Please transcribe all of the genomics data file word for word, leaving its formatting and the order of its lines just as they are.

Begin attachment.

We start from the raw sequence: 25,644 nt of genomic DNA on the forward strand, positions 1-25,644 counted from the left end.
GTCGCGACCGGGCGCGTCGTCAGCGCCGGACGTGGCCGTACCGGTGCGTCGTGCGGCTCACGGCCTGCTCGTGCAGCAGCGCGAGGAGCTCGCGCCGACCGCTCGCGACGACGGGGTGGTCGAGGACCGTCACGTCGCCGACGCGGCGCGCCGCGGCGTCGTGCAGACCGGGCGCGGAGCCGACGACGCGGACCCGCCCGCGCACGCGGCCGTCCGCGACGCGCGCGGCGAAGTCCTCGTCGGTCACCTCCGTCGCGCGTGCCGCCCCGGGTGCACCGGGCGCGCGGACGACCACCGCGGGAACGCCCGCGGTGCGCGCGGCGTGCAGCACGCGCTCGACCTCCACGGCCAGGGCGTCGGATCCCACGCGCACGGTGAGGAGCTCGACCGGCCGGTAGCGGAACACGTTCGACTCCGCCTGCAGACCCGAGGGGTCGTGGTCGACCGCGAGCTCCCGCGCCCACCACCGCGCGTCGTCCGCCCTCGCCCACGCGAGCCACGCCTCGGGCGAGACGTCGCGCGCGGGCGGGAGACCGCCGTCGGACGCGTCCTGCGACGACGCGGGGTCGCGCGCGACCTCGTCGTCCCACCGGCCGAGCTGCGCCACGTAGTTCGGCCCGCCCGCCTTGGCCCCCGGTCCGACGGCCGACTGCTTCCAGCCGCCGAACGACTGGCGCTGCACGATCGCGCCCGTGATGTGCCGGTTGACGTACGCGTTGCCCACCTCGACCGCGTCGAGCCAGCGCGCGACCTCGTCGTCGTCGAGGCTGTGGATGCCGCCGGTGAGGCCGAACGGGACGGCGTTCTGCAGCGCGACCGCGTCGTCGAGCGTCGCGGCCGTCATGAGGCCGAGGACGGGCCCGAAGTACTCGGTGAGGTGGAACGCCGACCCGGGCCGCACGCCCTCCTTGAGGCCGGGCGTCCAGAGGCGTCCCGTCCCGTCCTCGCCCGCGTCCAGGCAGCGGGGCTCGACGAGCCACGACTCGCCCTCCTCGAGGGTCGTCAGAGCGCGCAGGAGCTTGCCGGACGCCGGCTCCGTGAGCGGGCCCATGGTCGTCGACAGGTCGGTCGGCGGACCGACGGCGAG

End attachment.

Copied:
We start from the raw sequence: 25,644 nt of genomic DNA on the forward strand, positions 1-25,644 counted from the left end.
GTCGCGACCGGGCGCGTCGTCAGCGCCGGACGTGGCCGTACCGGTGCGTCGTGCGGCTCACGGCCTGCTCGTGCAGCAGCGCGAGGAGCTCGCGCCGACCGCTCGCGACGACGGGGTGGTCGAGGACCGTCACGTCGCCGACGCGGCGCGCCGCGGCGTCGTGCAGACCGGGCGCGGAGCCGACGACGCGGACCCGCCCGCGCACGCGGCCGTCCGCGACGCGCGCGGCGAAGTCCTCGTCGGTCACCTCCGTCGCGCGTGCCGCCCCGGGTGCACCGGGCGCGCGGACGACCACCGCGGGAACGCCCGCGGTGCGCGCGGCGTGCAGCACGCGCTCGACCTCCACGGCCAGGGCGTCGGATCCCACGCGCACGGTGAGGAGCTCGACCGGCCGGTAGCGGAACACGTTCGACTCCGCCTGCAGACCCGAGGGGTCGTGGTCGACCGCGAGCTCCCGCGCCCACCACCGCGCGTCGTCCGCCCTCGCCCACGCGAGCCACGCCTCGGGCGAGACGTCGCGCGCGGGCGGGAGACCGCCGTCGGACGCGTCCTGCGACGACGCGGGGTCGCGCGCGACCTCGTCGTCCCACCGGCCGAGCTGCGCCACGTAGTTCGGCCCGCCCGCCTTGGCCCCCGGTCCGACGGCCGACTGCTTCCAGCCGCCGAACGACTGGCGCTGCACGATCGCGCCCGTGATGTGCCGGTTGACGTACGCGTTGCCCACCTCGACCGCGTCGAGCCAGCGCGCGACCTCGTCGTCGTCGAGGCTGTGGATGCCGCCGGTGAGGCCGAACGGGACGGCGTTCTGCAGCGCGACCGCGTCGTCGAGCGTCGCGGCCGTCATGAGGCCGAGGACGGGCCCGAAGTACTCGGTGAGGTGGAACGCCGACCCGGGCCGCACGCCCTCCTTGAGGCCGGGCGTCCAGAGGCGTCCCGTCCCGTCCTCGCCCGCGTCCAGGCAGCGGGGCTCGACGAGCCACGACTCGCCCTCCTCGAGGGTCGTCAGAGCGCGCAGGAGCTTGCCGGACGCCGGCTCCGTGAGCGGGCCCATGGTCGTCGACAGGTCGGTCGGCGGACCGACGGCGAG